DECATUR, Mich.—Michigan is a state that at one time was #1 in the United States for seat belt compliance. But since the early 2000’s, we have dropped to 10th, and law enforcement is working to change that.
Federal and state grants that are backing a new effort of high visibility enforcement. FOX 17’s Cassandra Arsenault rode along with Van Buren County deputies to see how they are using the grants.
You may think the goal in seat belt enforcement is to get out there and write tickets to meet quotas or generate more money for the county, but you’d be wrong. A seat belt citation is $65, the lowest fine for an infraction that you can get. The main concern of the Van Buren County Sheriff’s Department and police departments within the county is to simply get people to buckle up so you make it home safe.
Deputy Brian Matthews was part of the high visibility enforcement that took place Thursday afternoon. High visibility enforcement means there was a cop on every corner of a specific area. In this case, it was in Decatur off M-51, and if having officers standing at intersections doesn’t scream to drivers to follow the law, it’s hard to say what would make them follow the rules.
“The likelihood that you would be killed or severely injured if you are not wearing your safety belt during an accident is almost three to four times as high,” said Matthews.
People who do not wear seat belts cost Michiganders $3.6 million every year in medical and insurance costs.
“You have seen how other people drive, so what that means is that we may be safe drivers, but we can’t control what somebody else does,” said Matthews.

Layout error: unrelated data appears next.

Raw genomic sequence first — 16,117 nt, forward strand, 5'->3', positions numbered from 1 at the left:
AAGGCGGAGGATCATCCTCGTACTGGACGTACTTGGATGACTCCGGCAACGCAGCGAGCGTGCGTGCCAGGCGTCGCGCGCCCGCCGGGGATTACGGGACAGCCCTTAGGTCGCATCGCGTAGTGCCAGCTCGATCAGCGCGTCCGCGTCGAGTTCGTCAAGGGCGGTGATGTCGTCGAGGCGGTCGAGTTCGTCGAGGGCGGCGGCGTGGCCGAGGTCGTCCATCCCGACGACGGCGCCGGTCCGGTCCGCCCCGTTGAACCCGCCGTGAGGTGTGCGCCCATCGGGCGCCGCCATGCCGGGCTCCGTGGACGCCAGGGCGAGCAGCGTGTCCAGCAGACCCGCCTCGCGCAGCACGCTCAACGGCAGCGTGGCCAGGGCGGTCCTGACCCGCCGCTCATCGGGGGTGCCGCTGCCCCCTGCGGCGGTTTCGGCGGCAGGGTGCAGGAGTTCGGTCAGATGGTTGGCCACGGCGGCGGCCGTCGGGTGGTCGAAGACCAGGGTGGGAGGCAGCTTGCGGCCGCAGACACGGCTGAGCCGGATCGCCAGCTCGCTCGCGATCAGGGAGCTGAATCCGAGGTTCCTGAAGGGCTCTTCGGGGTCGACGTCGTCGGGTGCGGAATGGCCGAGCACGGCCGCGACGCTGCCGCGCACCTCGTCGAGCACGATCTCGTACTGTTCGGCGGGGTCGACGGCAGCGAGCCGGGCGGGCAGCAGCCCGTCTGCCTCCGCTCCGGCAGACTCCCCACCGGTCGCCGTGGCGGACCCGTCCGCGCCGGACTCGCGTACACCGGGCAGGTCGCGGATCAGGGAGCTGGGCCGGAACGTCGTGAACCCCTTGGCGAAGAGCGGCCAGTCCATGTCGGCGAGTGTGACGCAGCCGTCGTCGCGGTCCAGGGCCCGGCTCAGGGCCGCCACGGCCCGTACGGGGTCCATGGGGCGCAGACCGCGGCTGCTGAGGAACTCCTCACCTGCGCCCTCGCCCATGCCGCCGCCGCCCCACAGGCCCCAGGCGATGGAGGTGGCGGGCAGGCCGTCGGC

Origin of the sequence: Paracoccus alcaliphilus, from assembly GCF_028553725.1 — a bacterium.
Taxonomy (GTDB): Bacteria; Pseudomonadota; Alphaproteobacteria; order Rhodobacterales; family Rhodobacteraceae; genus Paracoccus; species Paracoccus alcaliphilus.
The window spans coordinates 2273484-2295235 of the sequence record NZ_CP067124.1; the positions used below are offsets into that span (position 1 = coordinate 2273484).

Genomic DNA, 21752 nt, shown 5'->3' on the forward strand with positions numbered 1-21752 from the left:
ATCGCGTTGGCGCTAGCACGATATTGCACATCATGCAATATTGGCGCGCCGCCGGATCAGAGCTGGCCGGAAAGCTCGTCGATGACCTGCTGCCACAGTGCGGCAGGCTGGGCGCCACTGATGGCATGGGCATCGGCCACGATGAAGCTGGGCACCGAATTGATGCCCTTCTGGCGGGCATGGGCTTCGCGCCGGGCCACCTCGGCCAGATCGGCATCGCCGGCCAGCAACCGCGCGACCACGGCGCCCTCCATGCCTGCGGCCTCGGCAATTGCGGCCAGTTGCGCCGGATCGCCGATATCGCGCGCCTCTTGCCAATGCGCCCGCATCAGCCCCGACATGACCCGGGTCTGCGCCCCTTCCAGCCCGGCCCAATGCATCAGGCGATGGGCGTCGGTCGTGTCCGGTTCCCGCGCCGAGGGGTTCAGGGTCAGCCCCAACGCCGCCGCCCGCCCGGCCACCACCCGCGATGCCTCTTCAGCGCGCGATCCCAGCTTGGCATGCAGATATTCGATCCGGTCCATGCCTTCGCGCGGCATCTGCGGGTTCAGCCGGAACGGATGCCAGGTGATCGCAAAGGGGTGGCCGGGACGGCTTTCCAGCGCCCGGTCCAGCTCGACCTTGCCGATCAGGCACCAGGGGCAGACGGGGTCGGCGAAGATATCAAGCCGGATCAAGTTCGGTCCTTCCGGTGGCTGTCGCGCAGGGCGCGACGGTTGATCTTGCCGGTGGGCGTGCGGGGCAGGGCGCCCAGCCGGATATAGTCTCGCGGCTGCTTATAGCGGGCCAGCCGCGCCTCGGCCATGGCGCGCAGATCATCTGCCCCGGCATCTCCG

You are 45 percent more likely to get killed without a safety belt. Matthews says most people who aren’t wearing their seatbelts are 18 to 26-year-old males. On the ride-along, the first people pulled over didn’t fit that description. It was an older couple, and neither the male driver nor the female passenger were wearing their seat belts. They used the age-old excuse for why they weren’t wearing them: “I hear the excuse ‘I always wear my seat belt, I just wasn’t wearing it right now’ all the time,” said Matthews.
Sometimes seat belt enforcement leads police to find other violations, like the next car of young adults we pulled over. They didn’t have their licenses nor any government ID, there was no insurance on the car, and there was some marijuana.
The driver did not appear to be under the influence, but drugged driving is a problem Van Buren County deputies see often.
“Unfortunately, people don’t understand that smoking a little marijuana and driving -- or taking a bunch of prescription pills, or using meth -- and driving a car is extremely dangerous, and it does kill people,” Matthews said.
Thursday was the first day of the Michigan Summer Safety campaign. Not only are police trying to stop failure to use seat belts, drunk driving and drugged driving, they are looking to make sure kids are not left in cars on hot summer days.